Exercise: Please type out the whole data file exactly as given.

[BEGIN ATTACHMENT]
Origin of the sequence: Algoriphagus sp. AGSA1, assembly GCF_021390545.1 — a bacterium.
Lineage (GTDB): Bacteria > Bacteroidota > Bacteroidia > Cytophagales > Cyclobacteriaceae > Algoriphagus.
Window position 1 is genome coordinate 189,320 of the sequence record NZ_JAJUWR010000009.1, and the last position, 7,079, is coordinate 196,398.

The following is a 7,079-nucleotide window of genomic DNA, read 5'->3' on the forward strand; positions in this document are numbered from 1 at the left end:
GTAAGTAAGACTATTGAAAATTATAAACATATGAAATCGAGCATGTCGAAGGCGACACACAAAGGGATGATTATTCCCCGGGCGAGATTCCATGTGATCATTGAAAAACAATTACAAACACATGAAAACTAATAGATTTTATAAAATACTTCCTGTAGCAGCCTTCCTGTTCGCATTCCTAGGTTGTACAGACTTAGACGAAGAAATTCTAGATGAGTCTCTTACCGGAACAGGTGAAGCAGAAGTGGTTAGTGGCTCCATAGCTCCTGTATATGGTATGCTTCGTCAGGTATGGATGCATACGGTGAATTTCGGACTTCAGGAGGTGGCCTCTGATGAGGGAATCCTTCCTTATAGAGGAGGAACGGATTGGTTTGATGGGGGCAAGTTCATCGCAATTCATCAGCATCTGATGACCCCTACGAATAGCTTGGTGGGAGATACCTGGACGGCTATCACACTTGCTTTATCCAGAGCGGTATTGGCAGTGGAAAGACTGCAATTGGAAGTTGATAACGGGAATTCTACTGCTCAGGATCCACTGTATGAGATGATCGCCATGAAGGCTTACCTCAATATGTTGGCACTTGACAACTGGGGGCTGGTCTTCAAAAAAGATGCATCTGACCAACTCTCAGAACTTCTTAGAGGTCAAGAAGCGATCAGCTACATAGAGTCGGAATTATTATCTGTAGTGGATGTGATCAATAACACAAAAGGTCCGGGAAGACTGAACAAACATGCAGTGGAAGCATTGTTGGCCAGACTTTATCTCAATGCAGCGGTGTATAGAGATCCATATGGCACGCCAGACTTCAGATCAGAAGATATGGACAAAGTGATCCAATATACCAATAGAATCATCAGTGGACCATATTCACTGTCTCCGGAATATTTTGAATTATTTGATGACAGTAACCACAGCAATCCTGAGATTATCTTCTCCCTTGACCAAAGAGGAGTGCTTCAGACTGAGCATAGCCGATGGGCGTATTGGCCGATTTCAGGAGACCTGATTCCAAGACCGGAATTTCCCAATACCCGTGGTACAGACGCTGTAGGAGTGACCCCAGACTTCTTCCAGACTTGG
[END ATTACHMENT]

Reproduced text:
Origin of the sequence: Algoriphagus sp. AGSA1, assembly GCF_021390545.1 — a bacterium.
Lineage (GTDB): Bacteria > Bacteroidota > Bacteroidia > Cytophagales > Cyclobacteriaceae > Algoriphagus.
Window position 1 is genome coordinate 189,320 of the sequence record NZ_JAJUWR010000009.1, and the last position, 7,079, is coordinate 196,398.

The following is a 7,079-nucleotide window of genomic DNA, read 5'->3' on the forward strand; positions in this document are numbered from 1 at the left end:
GTAAGTAAGACTATTGAAAATTATAAACATATGAAATCGAGCATGTCGAAGGCGACACACAAAGGGATGATTATTCCCCGGGCGAGATTCCATGTGATCATTGAAAAACAATTACAAACACATGAAAACTAATAGATTTTATAAAATACTTCCTGTAGCAGCCTTCCTGTTCGCATTCCTAGGTTGTACAGACTTAGACGAAGAAATTCTAGATGAGTCTCTTACCGGAACAGGTGAAGCAGAAGTGGTTAGTGGCTCCATAGCTCCTGTATATGGTATGCTTCGTCAGGTATGGATGCATACGGTGAATTTCGGACTTCAGGAGGTGGCCTCTGATGAGGGAATCCTTCCTTATAGAGGAGGAACGGATTGGTTTGATGGGGGCAAGTTCATCGCAATTCATCAGCATCTGATGACCCCTACGAATAGCTTGGTGGGAGATACCTGGACGGCTATCACACTTGCTTTATCCAGAGCGGTATTGGCAGTGGAAAGACTGCAATTGGAAGTTGATAACGGGAATTCTACTGCTCAGGATCCACTGTATGAGATGATCGCCATGAAGGCTTACCTCAATATGTTGGCACTTGACAACTGGGGGCTGGTCTTCAAAAAAGATGCATCTGACCAACTCTCAGAACTTCTTAGAGGTCAAGAAGCGATCAGCTACATAGAGTCGGAATTATTATCTGTAGTGGATGTGATCAATAACACAAAAGGTCCGGGAAGACTGAACAAACATGCAGTGGAAGCATTGTTGGCCAGACTTTATCTCAATGCAGCGGTGTATAGAGATCCATATGGCACGCCAGACTTCAGATCAGAAGATATGGACAAAGTGATCCAATATACCAATAGAATCATCAGTGGACCATATTCACTGTCTCCGGAATATTTTGAATTATTTGATGACAGTAACCACAGCAATCCTGAGATTATCTTCTCCCTTGACCAAAGAGGAGTGCTTCAGACTGAGCATAGCCGATGGGCGTATTGGCCGATTTCAGGAGACCTGATTCCAAGACCGGAATTTCCCAATACCCGTGGTACAGACGCTGTAGGAGTGACCCCAGACTTCTTCCAGACTTGG